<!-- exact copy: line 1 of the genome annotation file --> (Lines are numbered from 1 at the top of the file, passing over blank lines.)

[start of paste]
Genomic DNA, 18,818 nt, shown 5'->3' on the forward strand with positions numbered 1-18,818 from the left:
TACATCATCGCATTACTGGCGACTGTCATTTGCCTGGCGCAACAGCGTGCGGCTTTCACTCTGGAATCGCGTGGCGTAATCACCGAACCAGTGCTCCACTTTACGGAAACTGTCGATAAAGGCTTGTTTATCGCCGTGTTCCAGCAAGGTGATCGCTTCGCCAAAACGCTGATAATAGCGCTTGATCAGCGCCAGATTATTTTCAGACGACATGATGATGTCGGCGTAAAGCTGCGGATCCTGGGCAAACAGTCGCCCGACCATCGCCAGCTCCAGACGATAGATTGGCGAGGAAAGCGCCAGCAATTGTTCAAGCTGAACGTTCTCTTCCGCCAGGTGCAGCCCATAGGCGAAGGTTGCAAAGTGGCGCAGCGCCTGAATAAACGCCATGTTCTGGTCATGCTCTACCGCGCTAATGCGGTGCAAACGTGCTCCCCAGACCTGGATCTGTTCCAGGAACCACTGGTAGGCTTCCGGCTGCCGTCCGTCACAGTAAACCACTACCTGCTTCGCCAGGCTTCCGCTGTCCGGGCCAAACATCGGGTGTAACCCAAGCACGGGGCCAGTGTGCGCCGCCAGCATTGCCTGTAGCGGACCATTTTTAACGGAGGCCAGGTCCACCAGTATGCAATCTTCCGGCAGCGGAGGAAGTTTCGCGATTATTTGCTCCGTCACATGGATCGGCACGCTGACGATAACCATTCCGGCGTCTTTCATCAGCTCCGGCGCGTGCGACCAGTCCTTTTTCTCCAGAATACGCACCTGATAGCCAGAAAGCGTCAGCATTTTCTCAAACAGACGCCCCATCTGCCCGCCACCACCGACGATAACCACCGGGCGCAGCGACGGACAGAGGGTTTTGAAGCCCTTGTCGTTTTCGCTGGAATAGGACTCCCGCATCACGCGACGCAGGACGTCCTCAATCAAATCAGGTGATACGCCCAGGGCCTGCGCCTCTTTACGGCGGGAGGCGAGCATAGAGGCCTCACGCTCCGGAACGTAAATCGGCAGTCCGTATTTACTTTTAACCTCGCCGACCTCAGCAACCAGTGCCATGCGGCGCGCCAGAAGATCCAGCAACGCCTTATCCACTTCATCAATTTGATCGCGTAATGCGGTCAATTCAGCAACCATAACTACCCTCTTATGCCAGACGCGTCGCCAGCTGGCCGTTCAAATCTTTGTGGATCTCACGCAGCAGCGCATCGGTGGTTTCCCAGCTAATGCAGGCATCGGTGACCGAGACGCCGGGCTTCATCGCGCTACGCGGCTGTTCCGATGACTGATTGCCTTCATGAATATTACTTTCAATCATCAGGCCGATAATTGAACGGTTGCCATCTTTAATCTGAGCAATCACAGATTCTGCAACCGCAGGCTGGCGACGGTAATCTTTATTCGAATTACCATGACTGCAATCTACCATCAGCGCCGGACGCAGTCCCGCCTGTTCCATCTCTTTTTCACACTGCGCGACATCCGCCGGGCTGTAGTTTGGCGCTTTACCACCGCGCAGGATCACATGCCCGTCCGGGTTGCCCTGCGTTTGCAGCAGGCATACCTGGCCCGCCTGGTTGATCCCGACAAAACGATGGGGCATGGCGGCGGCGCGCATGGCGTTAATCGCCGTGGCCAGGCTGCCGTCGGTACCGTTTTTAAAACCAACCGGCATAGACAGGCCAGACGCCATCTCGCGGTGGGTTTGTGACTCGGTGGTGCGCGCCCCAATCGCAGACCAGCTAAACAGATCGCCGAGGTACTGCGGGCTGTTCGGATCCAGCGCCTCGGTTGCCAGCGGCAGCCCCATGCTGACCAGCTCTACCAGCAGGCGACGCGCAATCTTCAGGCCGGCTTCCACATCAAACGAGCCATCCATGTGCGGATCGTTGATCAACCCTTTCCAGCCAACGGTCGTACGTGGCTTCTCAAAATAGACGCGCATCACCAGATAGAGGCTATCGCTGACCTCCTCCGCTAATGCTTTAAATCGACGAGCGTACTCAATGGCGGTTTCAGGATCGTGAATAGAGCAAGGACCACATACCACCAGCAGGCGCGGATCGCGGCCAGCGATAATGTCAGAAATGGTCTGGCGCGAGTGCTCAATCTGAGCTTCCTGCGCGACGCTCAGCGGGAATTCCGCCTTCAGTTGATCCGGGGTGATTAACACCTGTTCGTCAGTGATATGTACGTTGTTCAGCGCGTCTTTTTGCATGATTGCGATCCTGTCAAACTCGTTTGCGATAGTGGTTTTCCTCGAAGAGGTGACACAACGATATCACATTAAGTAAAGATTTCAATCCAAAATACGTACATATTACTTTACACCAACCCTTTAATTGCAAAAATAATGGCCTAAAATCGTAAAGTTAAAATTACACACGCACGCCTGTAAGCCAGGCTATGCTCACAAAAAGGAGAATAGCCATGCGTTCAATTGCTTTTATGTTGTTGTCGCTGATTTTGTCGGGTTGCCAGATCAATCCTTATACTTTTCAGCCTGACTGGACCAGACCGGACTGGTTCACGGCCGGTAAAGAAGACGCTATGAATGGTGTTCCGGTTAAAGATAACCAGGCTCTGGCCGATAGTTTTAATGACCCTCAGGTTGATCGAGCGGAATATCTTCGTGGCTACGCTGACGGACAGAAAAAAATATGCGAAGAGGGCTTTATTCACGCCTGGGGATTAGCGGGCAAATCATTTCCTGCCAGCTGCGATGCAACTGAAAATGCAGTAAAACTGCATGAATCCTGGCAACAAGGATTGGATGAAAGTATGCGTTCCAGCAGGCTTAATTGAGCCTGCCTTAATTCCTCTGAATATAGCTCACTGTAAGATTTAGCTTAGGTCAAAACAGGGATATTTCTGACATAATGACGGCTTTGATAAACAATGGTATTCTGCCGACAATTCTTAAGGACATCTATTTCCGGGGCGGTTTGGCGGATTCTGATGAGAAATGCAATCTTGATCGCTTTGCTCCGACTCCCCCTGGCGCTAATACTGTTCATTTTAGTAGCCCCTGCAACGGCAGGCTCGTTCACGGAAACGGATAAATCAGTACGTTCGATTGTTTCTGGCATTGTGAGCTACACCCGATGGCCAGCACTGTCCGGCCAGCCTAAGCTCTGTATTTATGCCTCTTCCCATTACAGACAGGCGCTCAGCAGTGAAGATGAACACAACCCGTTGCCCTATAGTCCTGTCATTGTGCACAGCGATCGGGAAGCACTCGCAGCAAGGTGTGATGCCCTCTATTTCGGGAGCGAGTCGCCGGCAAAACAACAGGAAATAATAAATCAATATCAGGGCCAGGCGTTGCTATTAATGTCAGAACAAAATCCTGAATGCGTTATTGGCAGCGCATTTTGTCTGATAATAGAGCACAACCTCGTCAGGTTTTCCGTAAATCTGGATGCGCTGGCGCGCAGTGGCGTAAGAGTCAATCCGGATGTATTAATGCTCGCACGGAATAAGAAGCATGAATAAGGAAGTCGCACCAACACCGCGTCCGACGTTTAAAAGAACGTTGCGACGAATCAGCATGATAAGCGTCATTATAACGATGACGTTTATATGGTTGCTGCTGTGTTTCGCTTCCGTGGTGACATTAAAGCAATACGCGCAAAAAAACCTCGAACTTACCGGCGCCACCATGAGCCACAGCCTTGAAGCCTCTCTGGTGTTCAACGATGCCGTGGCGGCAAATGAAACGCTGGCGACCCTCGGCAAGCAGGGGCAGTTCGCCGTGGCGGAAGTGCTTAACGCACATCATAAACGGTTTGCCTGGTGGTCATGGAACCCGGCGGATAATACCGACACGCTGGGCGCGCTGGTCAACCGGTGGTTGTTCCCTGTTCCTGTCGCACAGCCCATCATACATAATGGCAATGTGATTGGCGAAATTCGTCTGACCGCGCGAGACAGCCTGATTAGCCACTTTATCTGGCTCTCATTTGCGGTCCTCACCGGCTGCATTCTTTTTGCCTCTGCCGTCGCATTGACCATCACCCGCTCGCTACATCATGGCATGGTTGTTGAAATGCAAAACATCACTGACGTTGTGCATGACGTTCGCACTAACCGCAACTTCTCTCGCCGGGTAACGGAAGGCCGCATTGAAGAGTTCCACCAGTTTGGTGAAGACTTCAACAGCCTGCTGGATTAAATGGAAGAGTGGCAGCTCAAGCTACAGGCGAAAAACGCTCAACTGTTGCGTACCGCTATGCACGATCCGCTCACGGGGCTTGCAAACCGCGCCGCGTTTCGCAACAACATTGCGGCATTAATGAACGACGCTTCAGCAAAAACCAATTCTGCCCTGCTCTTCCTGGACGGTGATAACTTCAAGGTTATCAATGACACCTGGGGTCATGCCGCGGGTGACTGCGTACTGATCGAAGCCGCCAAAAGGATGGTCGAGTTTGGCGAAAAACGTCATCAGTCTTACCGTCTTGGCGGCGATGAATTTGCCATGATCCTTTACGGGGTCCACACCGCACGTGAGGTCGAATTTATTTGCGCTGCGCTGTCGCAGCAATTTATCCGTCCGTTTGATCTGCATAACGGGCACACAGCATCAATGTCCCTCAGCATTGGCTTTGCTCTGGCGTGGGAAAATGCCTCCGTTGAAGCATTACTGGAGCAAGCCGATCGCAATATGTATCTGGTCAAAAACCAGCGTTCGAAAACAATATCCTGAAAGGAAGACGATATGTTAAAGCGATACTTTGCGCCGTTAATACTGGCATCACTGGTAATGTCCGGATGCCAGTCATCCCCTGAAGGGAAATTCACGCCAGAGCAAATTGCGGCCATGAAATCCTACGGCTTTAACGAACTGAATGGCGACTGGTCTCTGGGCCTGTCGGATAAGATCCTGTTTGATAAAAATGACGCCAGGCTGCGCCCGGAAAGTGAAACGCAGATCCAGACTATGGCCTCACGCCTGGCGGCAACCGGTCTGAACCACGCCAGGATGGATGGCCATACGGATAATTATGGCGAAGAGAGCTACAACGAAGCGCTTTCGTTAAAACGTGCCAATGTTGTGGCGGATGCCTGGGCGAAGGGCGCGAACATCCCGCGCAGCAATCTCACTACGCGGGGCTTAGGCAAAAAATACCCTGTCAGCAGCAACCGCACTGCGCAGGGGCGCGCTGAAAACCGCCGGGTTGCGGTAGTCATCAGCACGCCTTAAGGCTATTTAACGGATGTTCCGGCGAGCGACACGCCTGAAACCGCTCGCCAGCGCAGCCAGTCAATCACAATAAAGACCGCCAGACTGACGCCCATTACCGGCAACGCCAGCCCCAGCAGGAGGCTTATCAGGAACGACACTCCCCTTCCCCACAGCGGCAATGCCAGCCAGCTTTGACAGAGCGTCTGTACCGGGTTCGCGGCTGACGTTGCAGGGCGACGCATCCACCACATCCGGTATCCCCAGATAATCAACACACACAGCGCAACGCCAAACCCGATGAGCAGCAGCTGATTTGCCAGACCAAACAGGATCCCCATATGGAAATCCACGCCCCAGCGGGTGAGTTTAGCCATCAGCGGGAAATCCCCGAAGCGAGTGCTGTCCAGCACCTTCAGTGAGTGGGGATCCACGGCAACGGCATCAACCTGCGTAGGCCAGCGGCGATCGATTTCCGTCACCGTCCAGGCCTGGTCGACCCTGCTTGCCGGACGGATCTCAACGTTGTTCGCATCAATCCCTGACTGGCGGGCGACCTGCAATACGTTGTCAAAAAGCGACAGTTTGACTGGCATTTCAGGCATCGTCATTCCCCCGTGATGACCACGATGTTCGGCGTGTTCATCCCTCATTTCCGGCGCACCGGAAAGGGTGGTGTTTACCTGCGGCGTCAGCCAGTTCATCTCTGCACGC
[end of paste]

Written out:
Genomic DNA, 18,818 nt, shown 5'->3' on the forward strand with positions numbered 1-18,818 from the left: